August 2004 Bulletin

New York orthopaedists build playground

State society project educates community, hightlights orthopaedists’ role in children’s healthcare

By Carolyn Rogers

Today, the children of Albany, N.Y., have a new place to play with friends, keep healthy and develop social skills, thanks to the New York State Society of Orthopaedic Surgeons (NYSSOS).

On a sunny Saturday in late April, members of NYSSOS joined local volunteers, the city of Albany and the national nonprofit organization Ka-BOOM! to construct a state-of-the-art, safe and accessible playground. The 2,820 square feet playground was inspired by the playgrounds the Academy has built in Annual Meetings host cities.

Construction kicked off at 8 a.m. with breakfast and a warm-up rally in Albany’s Washington Park. More than 50 volunteers pitched in—including orthopaedic surgeons, their families, society staff and various community groups. The playground was designed to promote play for children with disabilities by affording easy access for wheelchairs.

At 8:30 am, playground “Build Captains” donned crowns and held their team logos aloft so volunteers could identify their assigned teams. Teams worked on borders/concrete, moving mulch, and assembling playground components.

Food, music and children’s activities made the day fun one for everyone. A

3 p.m. ribbon-cutting ceremony celebrated the new playground’s completion.

Design Day

Local children and their parents became involved in the playground project months earlier at a special “Washington Park Playground Design Day.” The event enables organizers to get input from local children and community members before beginning the formal design process. The children shared their ideas about what makes a great playground, and drew individual pictures of their own dream playground.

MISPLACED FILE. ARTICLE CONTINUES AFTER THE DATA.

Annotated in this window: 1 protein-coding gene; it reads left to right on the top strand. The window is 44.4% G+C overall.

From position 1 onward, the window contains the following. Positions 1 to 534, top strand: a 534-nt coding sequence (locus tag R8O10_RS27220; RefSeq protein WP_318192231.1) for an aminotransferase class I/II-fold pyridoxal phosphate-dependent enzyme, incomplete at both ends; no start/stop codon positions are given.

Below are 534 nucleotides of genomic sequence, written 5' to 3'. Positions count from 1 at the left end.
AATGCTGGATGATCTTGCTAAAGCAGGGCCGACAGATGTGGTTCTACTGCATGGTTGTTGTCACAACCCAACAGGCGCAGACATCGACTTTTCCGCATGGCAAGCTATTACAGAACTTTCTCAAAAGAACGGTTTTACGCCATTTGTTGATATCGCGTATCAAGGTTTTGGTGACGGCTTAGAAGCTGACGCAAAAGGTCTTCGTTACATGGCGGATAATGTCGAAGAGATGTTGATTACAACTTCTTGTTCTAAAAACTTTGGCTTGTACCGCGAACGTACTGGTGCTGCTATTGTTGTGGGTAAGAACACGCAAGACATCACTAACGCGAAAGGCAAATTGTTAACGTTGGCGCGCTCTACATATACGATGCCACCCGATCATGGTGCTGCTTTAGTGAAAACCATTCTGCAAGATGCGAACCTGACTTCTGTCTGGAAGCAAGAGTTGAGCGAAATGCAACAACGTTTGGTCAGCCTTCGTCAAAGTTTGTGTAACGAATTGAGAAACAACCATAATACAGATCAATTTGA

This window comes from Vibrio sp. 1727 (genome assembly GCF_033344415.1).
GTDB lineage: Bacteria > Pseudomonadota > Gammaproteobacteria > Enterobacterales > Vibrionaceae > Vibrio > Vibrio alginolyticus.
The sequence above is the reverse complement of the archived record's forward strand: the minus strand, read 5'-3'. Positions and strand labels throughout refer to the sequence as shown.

Five years in the making

NYSSOS began work on the playground project about five years ago—not long after the AAOS built its first playground in Orlando, Fla.

“As orthopaedic surgeons, we’re committed to patient safety first and foremost,” says NYSSOS President Noah Finkel, MD.

By organizing this project, the society hoped to educate the community on avoiding playground injuries. The project also highlighted the role orthopaedists play in the overall health care of children with and without disabilities.

After receiving an initial grant from the Academy, NYSSOS obtained funding from orthopaedic suppliers, physicians, local businesses and service groups. In all, the society collected $54,000 in donations to support the project.

“Once we had the funding, we got in touch with KaBOOM!, and they took the ball and ran with it,” Dr. Finkel says. KaBOOM! works with individuals, organizations and businesses to build much-needed, safe and accessible playgrounds.

Albany was chosen because the city is home to the society’s headquarters, as well as the state legislature, Dr. Finkel says. Washington Park’s central location gives children from many neighborhoods access to the playground.

Just “do it!”

“It was a great event, and we received good media coverage,” Dr. Finkel says.

He strongly encourages other orthopaedic groups to take on similar projects.

“The main work is securing the funding,” he says. “It takes a lot of work and some energetic people, but it’s well worth the effort. I say — do it!”

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